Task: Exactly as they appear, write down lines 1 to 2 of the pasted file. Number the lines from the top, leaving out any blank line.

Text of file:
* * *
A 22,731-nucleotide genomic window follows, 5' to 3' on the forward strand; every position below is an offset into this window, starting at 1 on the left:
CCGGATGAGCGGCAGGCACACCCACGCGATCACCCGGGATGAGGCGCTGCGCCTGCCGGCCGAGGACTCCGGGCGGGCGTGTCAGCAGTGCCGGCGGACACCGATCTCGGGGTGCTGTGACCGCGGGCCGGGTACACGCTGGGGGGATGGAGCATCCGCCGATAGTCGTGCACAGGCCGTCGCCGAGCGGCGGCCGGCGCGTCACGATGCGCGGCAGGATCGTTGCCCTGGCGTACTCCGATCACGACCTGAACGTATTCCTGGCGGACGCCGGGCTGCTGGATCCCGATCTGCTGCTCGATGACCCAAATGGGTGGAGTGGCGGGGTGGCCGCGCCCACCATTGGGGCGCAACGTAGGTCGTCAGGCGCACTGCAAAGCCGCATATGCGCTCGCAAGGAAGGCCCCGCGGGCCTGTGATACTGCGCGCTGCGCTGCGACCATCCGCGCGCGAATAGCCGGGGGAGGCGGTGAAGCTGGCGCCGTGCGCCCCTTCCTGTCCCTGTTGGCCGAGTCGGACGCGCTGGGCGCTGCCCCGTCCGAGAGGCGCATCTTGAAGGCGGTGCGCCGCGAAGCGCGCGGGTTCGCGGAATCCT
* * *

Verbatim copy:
A 22,731-nucleotide genomic window follows, 5' to 3' on the forward strand; every position below is an offset into this window, starting at 1 on the left:
CCGGATGAGCGGCAGGCACACCCACGCGATCACCCGGGATGAGGCGCTGCGCCTGCCGGCCGAGGACTCCGGGCGGGCGTGTCAGCAGTGCCGGCGGACACCGATCTCGGGGTGCTGTGACCGCGGGCCGGGTACACGCTGGGGGGATGGAGCATCCGCCGATAGTCGTGCACAGGCCGTCGCCGAGCGGCGGCCGGCGCGTCACGATGCGCGGCAGGATCGTTGCCCTGGCGTACTCCGATCACGACCTGAACGTATTCCTGGCGGACGCCGGGCTGCTGGATCCCGATCTGCTGCTCGATGACCCAAATGGGTGGAGTGGCGGGGTGGCCGCGCCCACCATTGGGGCGCAACGTAGGTCGTCAGGCGCACTGCAAAGCCGCATATGCGCTCGCAAGGAAGGCCCCGCGGGCCTGTGATACTGCGCGCTGCGCTGCGACCATCCGCGCGCGAATAGCCGGGGGAGGCGGTGAAGCTGGCGCCGTGCGCCCCTTCCTGTCCCTGTTGGCCGAGTCGGACGCGCTGGGCGCTGCCCCGTCCGAGAGGCGCATCTTGAAGGCGGTGCGCCGCGAAGCGCGCGGGTTCGCGGAATCCT